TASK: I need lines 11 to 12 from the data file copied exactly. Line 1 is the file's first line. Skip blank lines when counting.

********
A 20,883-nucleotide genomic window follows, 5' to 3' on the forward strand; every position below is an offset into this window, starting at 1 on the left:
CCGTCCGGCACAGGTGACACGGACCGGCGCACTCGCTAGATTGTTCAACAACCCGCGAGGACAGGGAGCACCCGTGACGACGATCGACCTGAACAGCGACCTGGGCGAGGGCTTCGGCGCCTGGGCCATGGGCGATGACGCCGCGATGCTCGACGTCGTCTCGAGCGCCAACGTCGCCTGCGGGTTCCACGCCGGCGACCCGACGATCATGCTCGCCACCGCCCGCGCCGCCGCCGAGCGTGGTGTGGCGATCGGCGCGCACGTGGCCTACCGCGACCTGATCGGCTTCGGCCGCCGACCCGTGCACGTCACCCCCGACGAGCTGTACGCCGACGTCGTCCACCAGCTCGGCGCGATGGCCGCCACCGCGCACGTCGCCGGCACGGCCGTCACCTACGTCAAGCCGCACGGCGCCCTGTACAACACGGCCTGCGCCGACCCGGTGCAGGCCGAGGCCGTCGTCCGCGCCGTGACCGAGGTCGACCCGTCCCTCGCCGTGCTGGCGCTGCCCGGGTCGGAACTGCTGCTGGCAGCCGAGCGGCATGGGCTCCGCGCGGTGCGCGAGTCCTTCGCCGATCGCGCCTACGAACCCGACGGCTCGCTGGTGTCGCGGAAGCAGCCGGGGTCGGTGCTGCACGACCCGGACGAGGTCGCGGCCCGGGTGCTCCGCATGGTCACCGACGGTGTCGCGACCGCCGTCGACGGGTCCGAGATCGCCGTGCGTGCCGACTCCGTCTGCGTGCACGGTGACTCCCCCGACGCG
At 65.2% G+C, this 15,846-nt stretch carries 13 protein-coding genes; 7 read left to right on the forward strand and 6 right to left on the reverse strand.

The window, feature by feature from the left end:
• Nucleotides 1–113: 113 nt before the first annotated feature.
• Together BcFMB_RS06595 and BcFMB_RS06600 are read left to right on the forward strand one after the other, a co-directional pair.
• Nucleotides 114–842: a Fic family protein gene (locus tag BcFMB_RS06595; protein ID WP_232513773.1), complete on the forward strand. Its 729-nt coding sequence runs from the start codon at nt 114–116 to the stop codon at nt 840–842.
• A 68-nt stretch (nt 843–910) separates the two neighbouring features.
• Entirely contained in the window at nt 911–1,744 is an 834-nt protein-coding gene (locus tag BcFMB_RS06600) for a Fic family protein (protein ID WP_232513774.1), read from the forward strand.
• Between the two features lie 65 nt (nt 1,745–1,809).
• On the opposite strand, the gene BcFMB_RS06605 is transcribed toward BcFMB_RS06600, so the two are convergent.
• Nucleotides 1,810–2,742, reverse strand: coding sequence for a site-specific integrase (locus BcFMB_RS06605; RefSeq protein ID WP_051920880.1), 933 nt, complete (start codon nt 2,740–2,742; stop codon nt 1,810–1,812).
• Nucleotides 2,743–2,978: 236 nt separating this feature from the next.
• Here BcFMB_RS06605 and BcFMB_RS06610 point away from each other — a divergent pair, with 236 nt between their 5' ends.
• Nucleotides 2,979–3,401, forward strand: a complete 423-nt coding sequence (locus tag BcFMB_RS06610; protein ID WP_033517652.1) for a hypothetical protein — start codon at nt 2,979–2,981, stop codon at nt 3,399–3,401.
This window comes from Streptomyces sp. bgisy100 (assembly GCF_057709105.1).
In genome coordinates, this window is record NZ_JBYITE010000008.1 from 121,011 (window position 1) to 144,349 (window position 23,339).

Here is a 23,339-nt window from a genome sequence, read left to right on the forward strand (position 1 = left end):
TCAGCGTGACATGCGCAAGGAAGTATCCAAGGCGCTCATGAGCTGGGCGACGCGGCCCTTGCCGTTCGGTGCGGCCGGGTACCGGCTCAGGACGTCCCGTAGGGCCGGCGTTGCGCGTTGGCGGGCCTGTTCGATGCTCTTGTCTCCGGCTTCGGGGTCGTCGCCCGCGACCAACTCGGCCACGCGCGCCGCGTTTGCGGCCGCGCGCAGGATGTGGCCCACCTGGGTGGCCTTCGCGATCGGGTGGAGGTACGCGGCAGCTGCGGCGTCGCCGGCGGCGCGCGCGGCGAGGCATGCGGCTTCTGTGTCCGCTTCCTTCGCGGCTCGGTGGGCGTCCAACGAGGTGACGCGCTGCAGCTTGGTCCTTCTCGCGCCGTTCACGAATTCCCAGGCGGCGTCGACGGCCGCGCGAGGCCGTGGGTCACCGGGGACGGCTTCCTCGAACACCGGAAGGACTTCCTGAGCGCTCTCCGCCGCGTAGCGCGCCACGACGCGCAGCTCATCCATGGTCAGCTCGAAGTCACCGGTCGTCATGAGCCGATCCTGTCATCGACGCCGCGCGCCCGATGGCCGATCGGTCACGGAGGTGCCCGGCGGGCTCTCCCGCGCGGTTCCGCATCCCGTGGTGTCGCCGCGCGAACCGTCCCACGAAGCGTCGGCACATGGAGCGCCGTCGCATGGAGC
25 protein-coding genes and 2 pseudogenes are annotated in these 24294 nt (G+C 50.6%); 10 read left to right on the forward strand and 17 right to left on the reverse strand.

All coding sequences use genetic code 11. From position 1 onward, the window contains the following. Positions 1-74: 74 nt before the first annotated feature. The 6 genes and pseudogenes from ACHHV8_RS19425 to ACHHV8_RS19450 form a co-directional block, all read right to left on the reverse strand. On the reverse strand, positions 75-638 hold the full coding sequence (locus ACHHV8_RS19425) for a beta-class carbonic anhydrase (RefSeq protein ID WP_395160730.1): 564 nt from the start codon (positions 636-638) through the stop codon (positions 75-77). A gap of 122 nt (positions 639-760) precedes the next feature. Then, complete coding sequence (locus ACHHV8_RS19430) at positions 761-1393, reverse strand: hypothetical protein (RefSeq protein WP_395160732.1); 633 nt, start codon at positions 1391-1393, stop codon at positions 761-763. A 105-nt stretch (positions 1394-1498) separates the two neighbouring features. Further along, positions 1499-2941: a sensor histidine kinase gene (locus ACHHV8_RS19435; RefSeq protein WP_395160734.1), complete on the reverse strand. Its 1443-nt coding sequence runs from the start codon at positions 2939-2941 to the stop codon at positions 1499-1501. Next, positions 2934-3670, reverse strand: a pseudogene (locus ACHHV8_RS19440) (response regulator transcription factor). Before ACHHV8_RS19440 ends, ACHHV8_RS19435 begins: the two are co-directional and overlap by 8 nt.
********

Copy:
• On the opposite strand, the gene BcFMB_RS06605 is transcribed toward BcFMB_RS06600, so the two are convergent.
• Nucleotides 1,810–2,742, reverse strand: coding sequence for a site-specific integrase (locus BcFMB_RS06605; RefSeq protein ID WP_051920880.1), 933 nt, complete (start codon nt 2,740–2,742; stop codon nt 1,810–1,812).